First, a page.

Edwin Thanhouser is $5,000 richer today as the result of a wager with Seton C. ("Cyclone") Pierce, a Minneapolis traction operator, who has known Mr. Thanhouser since the days of the Thanhouser Stock Company in Milwaukee. Mr. Pierce was visiting New York and had dinner with Mr. Thanhouser, the company including B.F. Juddel, manager of the Mutual Minneapolis office, and J.B. Reissman of the Dale Theatre, St. Paul. The discussion turned to comedy, and Mr. Thanhouser then broke the news that the Falstaff comedy brand would hereafter release two comedies per week instead of one. Somehow this brought a turn in the talk, which led Mr. Pierce to ask Mr. Thanhouser whether he believed he could make comedy in more than one reel which would equal a certain brand in which is featured a comedian Note whose name is now a by-word all over the world; furthermore, Mr. Pierce volunteered the opinion that the very fact that this comedian is not procurable makes the task of equaling those comedies impossible. Thanhouser was thinking hard. He had never before made a two-reel comedy that could be considered in the light of the present-day conception of comedy, particularly the brand referred to by Mr. Pierce. Finally Mr. Pierce turned to him and said: "Ed, you can win five thousand if you can do it!" Edwin Thanhouser responded without removing his cigar, "All right, Pierce."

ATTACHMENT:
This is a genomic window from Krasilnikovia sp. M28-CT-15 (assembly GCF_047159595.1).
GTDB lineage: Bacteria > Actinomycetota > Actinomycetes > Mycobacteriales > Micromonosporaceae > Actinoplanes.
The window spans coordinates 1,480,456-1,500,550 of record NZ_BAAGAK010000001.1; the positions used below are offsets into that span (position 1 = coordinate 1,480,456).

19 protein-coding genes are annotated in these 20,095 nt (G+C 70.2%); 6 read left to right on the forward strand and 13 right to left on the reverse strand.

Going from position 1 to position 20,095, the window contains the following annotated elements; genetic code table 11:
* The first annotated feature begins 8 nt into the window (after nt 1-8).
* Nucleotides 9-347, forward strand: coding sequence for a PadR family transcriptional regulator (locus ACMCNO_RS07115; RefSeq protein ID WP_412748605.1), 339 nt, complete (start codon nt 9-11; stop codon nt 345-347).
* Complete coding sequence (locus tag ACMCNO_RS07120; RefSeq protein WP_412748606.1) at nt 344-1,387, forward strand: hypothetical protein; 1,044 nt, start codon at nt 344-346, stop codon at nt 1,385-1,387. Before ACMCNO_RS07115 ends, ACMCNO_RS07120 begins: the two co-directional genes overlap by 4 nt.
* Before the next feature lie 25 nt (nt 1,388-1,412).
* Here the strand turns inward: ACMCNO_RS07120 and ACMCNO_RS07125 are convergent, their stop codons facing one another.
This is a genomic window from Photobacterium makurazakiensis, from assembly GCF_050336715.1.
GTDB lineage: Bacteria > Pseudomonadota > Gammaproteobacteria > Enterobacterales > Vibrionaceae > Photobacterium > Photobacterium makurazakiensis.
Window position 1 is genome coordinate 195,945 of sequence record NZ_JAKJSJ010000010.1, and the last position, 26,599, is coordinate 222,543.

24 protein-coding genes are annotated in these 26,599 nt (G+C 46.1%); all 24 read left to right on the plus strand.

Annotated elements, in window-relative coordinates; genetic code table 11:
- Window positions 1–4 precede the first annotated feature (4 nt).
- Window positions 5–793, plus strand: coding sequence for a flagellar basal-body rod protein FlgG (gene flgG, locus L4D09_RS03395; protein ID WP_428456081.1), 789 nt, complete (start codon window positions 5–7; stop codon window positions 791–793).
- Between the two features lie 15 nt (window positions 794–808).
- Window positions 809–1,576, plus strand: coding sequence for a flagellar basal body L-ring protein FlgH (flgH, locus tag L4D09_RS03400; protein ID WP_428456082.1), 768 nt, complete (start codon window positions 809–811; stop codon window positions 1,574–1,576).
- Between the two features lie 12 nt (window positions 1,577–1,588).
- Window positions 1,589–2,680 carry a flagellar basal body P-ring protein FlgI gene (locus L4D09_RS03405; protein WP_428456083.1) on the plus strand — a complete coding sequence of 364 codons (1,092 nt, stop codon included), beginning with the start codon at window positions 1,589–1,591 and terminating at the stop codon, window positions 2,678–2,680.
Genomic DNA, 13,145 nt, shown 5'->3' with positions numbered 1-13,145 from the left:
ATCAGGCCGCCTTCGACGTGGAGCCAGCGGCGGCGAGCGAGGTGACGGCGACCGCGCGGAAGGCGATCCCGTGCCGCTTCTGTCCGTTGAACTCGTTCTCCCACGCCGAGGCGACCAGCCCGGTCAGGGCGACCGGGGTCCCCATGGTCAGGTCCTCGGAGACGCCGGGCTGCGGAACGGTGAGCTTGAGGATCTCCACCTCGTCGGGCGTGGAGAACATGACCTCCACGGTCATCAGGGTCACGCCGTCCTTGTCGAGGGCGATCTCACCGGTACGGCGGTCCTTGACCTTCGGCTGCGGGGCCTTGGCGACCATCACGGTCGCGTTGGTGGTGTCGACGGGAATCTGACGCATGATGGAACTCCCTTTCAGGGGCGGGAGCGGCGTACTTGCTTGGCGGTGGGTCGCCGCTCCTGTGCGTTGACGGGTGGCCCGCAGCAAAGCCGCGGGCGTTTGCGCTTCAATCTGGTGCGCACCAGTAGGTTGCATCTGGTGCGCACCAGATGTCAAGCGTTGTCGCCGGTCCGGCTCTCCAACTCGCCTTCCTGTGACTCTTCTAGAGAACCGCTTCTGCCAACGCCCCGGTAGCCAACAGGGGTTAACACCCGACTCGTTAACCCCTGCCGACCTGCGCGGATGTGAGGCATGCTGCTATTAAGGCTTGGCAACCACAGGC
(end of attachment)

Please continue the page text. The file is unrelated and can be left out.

The conditions were quickly arranged. The judges were to be jury of all those present; besides Messrs. Juddel and Reissman there were Mrs. Juddel, Harry L. Bateman, Mrs. Bateman, and Mr. Pierce's son, Seton, Jr. It was left to Mr. Thanhouser to make any character of two-reel comedy he liked, and the jury was to give its verdict by open verbal vote without leaving the projection room where the picture is submitted. Both Mr. Pierce and Mr. Thanhouser placed a check for $5,000 in Mr. Juddel's hands. Mr. Thanhouser won. The comedy he made is When Hungry Hamlet Fled. It is a farce which consistently avoids slapstick, making Mr. Thanhouser's feat all the more remarkable because he was practically pitted against the cleverest slapstick comedy ever made. Frederick Sullivan was the director and Lorraine Huling, Harry Benham, Claude Cooper and Frances Keyes are in the cast.